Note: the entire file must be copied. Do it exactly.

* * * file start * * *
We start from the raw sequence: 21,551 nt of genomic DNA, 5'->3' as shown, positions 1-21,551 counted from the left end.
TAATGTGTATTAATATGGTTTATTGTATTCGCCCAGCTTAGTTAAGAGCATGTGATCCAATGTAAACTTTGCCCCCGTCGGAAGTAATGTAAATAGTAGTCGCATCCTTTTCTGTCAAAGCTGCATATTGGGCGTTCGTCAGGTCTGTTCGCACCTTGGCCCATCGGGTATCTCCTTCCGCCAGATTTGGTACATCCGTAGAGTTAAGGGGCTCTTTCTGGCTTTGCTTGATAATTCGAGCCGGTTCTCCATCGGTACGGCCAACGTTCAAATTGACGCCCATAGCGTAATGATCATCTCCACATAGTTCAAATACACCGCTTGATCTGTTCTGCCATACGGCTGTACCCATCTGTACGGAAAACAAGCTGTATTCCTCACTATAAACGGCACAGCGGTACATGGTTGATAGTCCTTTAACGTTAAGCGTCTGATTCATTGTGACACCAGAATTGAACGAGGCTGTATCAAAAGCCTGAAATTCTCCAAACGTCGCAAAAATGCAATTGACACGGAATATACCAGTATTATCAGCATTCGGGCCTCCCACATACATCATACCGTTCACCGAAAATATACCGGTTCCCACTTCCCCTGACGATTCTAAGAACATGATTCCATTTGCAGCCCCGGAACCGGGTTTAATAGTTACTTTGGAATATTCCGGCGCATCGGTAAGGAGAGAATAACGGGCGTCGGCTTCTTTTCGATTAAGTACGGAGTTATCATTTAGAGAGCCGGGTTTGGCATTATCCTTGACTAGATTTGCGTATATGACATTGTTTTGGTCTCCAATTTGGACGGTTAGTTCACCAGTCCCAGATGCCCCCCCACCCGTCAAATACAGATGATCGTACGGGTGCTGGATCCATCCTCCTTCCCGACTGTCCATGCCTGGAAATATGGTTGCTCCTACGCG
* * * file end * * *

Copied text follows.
We start from the raw sequence: 21,551 nt of genomic DNA, 5'->3' as shown, positions 1-21,551 counted from the left end.
TAATGTGTATTAATATGGTTTATTGTATTCGCCCAGCTTAGTTAAGAGCATGTGATCCAATGTAAACTTTGCCCCCGTCGGAAGTAATGTAAATAGTAGTCGCATCCTTTTCTGTCAAAGCTGCATATTGGGCGTTCGTCAGGTCTGTTCGCACCTTGGCCCATCGGGTATCTCCTTCCGCCAGATTTGGTACATCCGTAGAGTTAAGGGGCTCTTTCTGGCTTTGCTTGATAATTCGAGCCGGTTCTCCATCGGTACGGCCAACGTTCAAATTGACGCCCATAGCGTAATGATCATCTCCACATAGTTCAAATACACCGCTTGATCTGTTCTGCCATACGGCTGTACCCATCTGTACGGAAAACAAGCTGTATTCCTCACTATAAACGGCACAGCGGTACATGGTTGATAGTCCTTTAACGTTAAGCGTCTGATTCATTGTGACACCAGAATTGAACGAGGCTGTATCAAAAGCCTGAAATTCTCCAAACGTCGCAAAAATGCAATTGACACGGAATATACCAGTATTATCAGCATTCGGGCCTCCCACATACATCATACCGTTCACCGAAAATATACCGGTTCCCACTTCCCCTGACGATTCTAAGAACATGATTCCATTTGCAGCCCCGGAACCGGGTTTAATAGTTACTTTGGAATATTCCGGCGCATCGGTAAGGAGAGAATAACGGGCGTCGGCTTCTTTTCGATTAAGTACGGAGTTATCATTTAGAGAGCCGGGTTTGGCATTATCCTTGACTAGATTTGCGTATATGACATTGTTTTGGTCTCCAATTTGGACGGTTAGTTCACCAGTCCCAGATGCCCCCCCACCCGTCAAATACAGATGATCGTACGGGTGCTGGATCCATCCTCCTTCCCGACTGTCCATGCCTGGAAATATGGTTGCTCCTACGCG